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Posts for tag: dental emergency

By Dental Associates of Shelton
May 11, 2020
Category: Oral Health
Tags: dental emergency  

At Dental Associates of Shelton, Dr. Michael Caserta and Dr. Adrian Basu, are fully equipped to deal with pressing dental situations. Bleeding, cracked or knocked-out teeth, pain--our emergency dentists deal with them all in their Shelton, CT, office.

What is a dental emergency?

A dental emergency requires quick action on your part and as soon as possible treatment by your emergency dentist in Shelton. Your pressing situation may involve intense pain, infection, hard or soft tissue loss, fracture, laceration, or burn impaired function, or changed personal appearance. Additionally, a true dental emergency may put your overall health and life in danger.

Your team at Dental Associates of Shelton urges you to contact the office for first aid recommendations and a same-day in-office consultation as needed. Take life-threatening situations, such as a jaw fracture or uncontrolled bleeding, to the hospital emergency room right away.

Examples of emergencies and what to do

Avulsed tooth Dear Doctor says you should wash off the tooth with water and replant it--the sooner the better. Quick restoration of a knocked-out tooth greatly increases its chances of long-term survival. Alternatively, you may carry the tooth in water or milk to the office.

Lacerated soft tissue Apply direct pressure with 4x4s or a clean cloth. If bleeding does not stop with 15 minutes, go to the closest ER or urgent care center.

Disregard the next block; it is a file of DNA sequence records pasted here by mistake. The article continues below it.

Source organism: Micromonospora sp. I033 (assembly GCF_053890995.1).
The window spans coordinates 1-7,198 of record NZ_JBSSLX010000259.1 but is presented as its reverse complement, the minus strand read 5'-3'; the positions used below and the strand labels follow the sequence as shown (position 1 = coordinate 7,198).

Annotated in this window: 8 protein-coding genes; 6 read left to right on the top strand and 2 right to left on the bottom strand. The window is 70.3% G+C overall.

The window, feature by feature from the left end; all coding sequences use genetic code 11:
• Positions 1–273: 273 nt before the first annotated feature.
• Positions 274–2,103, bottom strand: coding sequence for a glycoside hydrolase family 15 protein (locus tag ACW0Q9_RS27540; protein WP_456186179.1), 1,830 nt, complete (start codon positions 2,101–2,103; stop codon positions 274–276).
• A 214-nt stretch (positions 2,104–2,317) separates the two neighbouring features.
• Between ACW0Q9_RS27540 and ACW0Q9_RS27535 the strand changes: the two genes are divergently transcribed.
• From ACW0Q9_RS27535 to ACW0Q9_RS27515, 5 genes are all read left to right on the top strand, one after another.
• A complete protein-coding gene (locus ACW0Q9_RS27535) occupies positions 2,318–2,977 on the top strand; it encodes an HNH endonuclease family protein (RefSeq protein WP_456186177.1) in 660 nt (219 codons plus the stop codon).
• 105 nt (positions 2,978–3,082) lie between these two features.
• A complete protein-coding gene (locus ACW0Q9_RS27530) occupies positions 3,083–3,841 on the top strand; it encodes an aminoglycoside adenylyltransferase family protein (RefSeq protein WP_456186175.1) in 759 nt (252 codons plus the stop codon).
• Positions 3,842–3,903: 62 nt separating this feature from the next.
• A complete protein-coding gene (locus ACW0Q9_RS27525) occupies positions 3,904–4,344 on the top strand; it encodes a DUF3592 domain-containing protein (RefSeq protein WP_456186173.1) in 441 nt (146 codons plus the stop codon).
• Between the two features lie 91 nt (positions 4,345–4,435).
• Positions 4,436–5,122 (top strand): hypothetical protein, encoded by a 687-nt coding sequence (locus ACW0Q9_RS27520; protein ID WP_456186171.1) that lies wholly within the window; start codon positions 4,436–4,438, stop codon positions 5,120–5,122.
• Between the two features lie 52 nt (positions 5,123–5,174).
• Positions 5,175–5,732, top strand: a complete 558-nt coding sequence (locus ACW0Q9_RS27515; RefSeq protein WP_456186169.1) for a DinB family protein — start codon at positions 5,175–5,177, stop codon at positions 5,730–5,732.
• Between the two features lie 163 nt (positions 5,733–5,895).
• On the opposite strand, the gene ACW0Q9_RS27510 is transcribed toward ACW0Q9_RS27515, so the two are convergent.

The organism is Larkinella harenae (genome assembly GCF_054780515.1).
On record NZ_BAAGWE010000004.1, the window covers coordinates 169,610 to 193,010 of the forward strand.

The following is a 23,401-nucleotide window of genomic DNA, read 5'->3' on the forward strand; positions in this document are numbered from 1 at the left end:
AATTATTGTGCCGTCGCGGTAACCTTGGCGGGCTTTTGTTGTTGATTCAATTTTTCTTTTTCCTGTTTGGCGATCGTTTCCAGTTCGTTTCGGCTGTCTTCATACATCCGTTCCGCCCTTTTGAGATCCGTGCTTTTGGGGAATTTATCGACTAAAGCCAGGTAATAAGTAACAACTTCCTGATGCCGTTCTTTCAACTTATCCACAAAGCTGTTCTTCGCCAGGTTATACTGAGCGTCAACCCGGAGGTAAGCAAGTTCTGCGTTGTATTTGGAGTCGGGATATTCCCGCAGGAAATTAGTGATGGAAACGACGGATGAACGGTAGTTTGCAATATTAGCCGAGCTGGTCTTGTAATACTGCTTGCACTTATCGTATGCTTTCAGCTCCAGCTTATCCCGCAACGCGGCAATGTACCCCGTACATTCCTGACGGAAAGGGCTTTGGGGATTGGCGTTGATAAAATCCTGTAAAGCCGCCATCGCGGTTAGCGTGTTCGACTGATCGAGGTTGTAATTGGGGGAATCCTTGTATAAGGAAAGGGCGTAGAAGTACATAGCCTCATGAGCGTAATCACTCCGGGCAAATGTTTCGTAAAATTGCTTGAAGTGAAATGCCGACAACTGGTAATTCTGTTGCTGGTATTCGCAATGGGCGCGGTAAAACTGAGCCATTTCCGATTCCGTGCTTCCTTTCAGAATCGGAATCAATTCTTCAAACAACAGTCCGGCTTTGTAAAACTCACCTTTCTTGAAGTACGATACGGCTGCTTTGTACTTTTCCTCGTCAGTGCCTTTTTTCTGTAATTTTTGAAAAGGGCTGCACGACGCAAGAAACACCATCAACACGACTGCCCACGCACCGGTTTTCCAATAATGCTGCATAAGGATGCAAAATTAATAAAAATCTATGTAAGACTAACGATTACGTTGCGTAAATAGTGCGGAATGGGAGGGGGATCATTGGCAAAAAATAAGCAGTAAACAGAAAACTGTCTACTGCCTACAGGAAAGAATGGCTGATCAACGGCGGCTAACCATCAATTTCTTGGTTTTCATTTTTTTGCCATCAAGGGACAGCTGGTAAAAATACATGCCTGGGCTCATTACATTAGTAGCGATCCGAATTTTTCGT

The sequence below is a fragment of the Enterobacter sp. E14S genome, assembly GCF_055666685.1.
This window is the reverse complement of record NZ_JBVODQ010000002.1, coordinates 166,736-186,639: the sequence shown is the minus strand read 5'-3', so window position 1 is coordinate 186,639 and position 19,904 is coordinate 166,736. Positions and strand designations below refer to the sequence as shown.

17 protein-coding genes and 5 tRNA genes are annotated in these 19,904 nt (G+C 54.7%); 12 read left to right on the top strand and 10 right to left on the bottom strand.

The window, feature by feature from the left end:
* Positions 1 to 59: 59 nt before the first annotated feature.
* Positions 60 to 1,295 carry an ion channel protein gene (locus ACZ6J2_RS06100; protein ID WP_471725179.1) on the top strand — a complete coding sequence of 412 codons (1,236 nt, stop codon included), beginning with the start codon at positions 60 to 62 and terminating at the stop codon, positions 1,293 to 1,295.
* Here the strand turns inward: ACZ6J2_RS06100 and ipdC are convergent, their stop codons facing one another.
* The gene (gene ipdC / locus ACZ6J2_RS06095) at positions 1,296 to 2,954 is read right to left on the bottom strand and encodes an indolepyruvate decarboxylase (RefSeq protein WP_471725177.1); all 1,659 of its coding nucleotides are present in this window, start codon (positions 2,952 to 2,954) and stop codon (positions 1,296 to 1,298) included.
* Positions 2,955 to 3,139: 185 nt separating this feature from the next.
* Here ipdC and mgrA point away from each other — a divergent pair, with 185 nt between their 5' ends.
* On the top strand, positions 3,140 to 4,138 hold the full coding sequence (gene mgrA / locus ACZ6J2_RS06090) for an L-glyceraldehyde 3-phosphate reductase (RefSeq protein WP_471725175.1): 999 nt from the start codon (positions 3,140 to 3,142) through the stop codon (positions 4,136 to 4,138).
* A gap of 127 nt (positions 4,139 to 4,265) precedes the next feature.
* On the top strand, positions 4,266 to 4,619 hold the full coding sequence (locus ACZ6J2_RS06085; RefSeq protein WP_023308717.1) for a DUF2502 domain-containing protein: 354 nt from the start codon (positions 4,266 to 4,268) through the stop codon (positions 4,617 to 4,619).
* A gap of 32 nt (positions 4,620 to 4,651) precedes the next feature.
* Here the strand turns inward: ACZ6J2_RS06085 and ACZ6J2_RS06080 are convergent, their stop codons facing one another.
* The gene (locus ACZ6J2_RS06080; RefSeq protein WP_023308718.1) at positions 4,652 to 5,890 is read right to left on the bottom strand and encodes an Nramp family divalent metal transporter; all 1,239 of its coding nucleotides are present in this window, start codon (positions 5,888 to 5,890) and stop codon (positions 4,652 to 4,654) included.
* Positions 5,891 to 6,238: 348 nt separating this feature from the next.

Lost crown or filling or cracked tooth Bring the fragments to your emergency dentist in Shelton. He may use composite resin to repair chips or cracks. Fillings or crowns could need total replacement.

Toothache Dental pain develops for a variety of reasons, including fracture, abscess, deep decay, exposed roots, and more. Take ibuprofen or acetaminophen for pain, and apply a cold compress to a swollen jaw. A warm compress soothes soft-tissue soreness. Rinse your mouth with saltwater if you taste drainage.

Be careful about your oral health

If you or a loved one play sports, avoid injury with an athletic mouthguard. This acrylic device will cushion your mouth in case of a blow or fall.

If you open packages with your teeth or bite your fingernails, please stop. Also, keep your six-month dental appointments. Your dentist may uncover problems while they are still developing and easier to address.

We'll always help

Please contact your emergency dentist immediately at the first sign of a serious dental problem. You'll be treated accurately and compassionately. At Dental Associates of Shelton, you and your smile are our highest priorities. Phone Dr. Caserta or Dr. Basu at (203) 924-4115.

By Dental Associates of Shelton
December 10, 2018
Category: Dental Procedures

Dental EmergencyDental emergencies can occur in a second, putting your oral health in jeopardy. Understanding what constitutes an emergency can help you determine if you need to make a call to your dentist. If you do have an urgent dental problem, your Shelton, CT, emergency dentists, Drs. Michael Caserta and Adrian Basu of Dental Associates of Shelton, offer the emergency services you need to protect your smile.

Will my smile suffer if I don't receive dental care immediately?

Some dental issues, such as loose fillings or damaged dental veneers, can wait until normal business hours. Other dental issues can result in lasting problems if they're not treated right away. Call your Shelton dentist immediately if your tooth is knocked out, loosened, or moved out of its normal position. If a knocked out tooth isn't re-implanted within about an hour, it may not be possible to save it. Ignoring loose teeth or those that have moved out of position can also cause problems that may threaten your smile.